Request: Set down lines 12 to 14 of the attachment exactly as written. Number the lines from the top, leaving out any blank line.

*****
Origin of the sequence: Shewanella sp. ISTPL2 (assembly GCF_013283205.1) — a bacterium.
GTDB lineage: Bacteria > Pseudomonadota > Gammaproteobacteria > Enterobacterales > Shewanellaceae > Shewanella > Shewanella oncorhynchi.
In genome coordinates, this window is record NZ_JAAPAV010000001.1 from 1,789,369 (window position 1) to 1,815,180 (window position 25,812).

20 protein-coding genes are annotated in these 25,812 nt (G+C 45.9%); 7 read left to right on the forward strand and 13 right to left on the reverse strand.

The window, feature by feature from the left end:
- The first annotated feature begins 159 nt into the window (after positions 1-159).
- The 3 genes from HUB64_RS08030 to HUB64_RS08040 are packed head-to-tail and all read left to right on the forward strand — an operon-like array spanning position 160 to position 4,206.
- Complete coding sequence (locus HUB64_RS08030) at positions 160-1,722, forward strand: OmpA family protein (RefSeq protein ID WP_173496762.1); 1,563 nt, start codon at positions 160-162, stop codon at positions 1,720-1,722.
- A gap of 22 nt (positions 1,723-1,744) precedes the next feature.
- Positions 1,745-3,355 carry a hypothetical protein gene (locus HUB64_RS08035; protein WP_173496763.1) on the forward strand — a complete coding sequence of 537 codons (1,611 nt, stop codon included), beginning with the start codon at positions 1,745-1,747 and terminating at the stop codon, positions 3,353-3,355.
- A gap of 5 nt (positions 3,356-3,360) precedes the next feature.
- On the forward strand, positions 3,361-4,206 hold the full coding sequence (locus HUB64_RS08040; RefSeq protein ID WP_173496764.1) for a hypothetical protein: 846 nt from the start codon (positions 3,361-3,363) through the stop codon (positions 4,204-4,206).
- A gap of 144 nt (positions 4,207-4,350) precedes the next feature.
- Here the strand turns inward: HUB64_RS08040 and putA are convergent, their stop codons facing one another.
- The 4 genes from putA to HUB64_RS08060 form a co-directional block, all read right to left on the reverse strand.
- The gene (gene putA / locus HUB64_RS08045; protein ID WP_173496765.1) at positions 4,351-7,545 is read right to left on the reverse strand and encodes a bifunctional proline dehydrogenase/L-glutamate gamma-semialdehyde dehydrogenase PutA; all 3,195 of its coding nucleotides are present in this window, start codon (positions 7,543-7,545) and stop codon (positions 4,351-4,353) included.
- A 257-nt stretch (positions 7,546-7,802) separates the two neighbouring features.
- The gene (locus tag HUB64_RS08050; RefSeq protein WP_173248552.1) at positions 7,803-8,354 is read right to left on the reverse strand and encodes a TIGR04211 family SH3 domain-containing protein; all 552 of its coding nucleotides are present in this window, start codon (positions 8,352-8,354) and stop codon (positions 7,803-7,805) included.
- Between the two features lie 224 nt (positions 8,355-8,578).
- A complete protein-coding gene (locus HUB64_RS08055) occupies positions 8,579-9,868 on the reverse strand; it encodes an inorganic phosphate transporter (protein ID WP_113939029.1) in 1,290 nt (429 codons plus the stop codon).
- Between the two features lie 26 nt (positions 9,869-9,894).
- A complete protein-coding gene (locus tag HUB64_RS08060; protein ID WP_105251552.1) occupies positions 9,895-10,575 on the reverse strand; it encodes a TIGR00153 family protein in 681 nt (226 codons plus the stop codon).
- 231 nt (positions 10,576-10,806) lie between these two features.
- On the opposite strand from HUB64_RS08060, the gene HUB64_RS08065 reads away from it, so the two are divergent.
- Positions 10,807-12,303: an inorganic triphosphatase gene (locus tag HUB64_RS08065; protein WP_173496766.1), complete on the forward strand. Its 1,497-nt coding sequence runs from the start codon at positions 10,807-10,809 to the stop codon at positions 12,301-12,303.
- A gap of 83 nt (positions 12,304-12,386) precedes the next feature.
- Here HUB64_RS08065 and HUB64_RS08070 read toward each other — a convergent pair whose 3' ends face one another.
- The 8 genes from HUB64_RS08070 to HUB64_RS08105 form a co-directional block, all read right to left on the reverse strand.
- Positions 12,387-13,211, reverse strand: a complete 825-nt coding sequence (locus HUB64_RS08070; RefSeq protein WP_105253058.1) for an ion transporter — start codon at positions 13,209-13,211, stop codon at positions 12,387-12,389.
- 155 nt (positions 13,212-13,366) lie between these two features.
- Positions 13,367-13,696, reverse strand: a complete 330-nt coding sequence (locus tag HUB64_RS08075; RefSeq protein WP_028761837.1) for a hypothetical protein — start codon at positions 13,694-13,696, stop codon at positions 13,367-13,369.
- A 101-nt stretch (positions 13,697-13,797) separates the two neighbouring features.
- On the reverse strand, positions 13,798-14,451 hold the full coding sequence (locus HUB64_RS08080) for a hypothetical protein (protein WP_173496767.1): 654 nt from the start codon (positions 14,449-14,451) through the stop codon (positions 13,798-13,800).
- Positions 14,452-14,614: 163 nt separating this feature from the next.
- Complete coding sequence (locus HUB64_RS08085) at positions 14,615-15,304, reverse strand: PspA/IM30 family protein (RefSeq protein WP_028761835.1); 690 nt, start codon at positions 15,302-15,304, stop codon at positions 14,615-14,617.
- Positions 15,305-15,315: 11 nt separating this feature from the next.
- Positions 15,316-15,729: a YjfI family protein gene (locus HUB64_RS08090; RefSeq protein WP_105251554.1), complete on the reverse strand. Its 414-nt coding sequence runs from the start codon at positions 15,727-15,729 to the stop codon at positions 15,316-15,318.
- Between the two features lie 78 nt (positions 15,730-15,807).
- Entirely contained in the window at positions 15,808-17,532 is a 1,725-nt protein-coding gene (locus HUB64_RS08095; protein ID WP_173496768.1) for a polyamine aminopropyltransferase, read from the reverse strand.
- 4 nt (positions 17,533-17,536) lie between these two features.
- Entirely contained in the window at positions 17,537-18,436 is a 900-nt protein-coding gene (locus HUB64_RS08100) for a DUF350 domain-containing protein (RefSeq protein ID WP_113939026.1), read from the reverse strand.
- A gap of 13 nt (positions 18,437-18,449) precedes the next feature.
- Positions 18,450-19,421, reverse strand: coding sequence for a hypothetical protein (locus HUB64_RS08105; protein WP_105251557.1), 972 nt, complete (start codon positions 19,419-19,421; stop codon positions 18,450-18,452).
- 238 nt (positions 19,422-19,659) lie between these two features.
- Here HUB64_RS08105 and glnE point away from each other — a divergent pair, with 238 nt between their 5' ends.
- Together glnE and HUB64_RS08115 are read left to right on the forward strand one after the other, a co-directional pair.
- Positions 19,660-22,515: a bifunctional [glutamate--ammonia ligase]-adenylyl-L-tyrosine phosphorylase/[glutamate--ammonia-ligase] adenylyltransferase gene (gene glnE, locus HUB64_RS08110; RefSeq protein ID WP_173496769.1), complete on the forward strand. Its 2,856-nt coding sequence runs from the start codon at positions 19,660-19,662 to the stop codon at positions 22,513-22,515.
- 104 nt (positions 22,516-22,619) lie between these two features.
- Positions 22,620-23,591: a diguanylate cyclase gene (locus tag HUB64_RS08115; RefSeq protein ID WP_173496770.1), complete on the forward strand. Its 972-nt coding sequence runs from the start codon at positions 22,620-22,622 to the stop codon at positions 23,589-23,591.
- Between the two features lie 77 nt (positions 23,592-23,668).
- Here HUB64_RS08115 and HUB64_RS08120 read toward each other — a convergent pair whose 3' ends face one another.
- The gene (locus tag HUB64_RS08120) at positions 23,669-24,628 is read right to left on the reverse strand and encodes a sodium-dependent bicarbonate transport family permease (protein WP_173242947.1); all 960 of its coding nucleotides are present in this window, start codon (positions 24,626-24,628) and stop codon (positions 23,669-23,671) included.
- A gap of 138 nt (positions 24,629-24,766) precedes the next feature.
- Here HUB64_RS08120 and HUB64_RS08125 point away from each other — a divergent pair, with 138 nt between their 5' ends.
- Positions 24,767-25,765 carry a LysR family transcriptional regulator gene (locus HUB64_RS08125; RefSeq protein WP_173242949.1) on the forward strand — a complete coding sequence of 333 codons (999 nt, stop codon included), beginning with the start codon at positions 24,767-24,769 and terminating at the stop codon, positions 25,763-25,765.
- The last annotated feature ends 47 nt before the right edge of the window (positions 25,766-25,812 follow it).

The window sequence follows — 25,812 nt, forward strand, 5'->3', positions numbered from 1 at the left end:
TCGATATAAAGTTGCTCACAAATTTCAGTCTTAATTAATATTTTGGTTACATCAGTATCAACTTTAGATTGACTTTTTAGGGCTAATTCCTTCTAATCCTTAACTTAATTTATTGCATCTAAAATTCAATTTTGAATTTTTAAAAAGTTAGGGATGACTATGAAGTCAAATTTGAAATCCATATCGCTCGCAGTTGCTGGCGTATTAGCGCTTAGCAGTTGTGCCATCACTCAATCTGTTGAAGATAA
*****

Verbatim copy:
- On the forward strand, positions 3,361-4,206 hold the full coding sequence (locus HUB64_RS08040; RefSeq protein ID WP_173496764.1) for a hypothetical protein: 846 nt from the start codon (positions 3,361-3,363) through the stop codon (positions 4,204-4,206).
- A gap of 144 nt (positions 4,207-4,350) precedes the next feature.
- Here the strand turns inward: HUB64_RS08040 and putA are convergent, their stop codons facing one another.